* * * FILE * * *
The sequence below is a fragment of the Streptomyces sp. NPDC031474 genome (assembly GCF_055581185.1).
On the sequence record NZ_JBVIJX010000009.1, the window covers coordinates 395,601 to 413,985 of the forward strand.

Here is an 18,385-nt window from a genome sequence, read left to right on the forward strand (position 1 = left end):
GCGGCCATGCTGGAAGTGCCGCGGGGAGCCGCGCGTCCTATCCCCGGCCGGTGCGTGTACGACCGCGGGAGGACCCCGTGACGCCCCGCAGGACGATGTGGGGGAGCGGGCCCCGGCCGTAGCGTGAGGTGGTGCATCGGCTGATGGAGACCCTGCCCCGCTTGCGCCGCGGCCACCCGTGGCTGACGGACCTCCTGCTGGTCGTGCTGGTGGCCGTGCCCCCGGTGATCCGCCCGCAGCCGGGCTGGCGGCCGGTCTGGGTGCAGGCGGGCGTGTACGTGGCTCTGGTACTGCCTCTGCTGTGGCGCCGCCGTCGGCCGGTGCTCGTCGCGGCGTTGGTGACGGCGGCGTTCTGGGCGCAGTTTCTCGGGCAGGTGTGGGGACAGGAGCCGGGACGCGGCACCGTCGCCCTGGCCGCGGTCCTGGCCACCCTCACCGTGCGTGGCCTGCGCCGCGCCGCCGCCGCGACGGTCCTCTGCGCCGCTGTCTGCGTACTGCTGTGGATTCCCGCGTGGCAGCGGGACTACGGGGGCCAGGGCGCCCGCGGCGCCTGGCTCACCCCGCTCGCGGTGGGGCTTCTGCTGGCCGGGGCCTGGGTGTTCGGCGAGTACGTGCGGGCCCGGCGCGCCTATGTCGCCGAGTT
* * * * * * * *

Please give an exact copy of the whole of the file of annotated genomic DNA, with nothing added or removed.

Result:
The sequence below is a fragment of the Streptomyces sp. NPDC031474 genome (assembly GCF_055581185.1).
On the sequence record NZ_JBVIJX010000009.1, the window covers coordinates 395,601 to 413,985 of the forward strand.

Here is an 18,385-nt window from a genome sequence, read left to right on the forward strand (position 1 = left end):
GCGGCCATGCTGGAAGTGCCGCGGGGAGCCGCGCGTCCTATCCCCGGCCGGTGCGTGTACGACCGCGGGAGGACCCCGTGACGCCCCGCAGGACGATGTGGGGGAGCGGGCCCCGGCCGTAGCGTGAGGTGGTGCATCGGCTGATGGAGACCCTGCCCCGCTTGCGCCGCGGCCACCCGTGGCTGACGGACCTCCTGCTGGTCGTGCTGGTGGCCGTGCCCCCGGTGATCCGCCCGCAGCCGGGCTGGCGGCCGGTCTGGGTGCAGGCGGGCGTGTACGTGGCTCTGGTACTGCCTCTGCTGTGGCGCCGCCGTCGGCCGGTGCTCGTCGCGGCGTTGGTGACGGCGGCGTTCTGGGCGCAGTTTCTCGGGCAGGTGTGGGGACAGGAGCCGGGACGCGGCACCGTCGCCCTGGCCGCGGTCCTGGCCACCCTCACCGTGCGTGGCCTGCGCCGCGCCGCCGCCGCGACGGTCCTCTGCGCCGCTGTCTGCGTACTGCTGTGGATTCCCGCGTGGCAGCGGGACTACGGGGGCCAGGGCGCCCGCGGCGCCTGGCTCACCCCGCTCGCGGTGGGGCTTCTGCTGGCCGGGGCCTGGGTGTTCGGCGAGTACGTGCGGGCCCGGCGCGCCTATGTCGCCGAGTT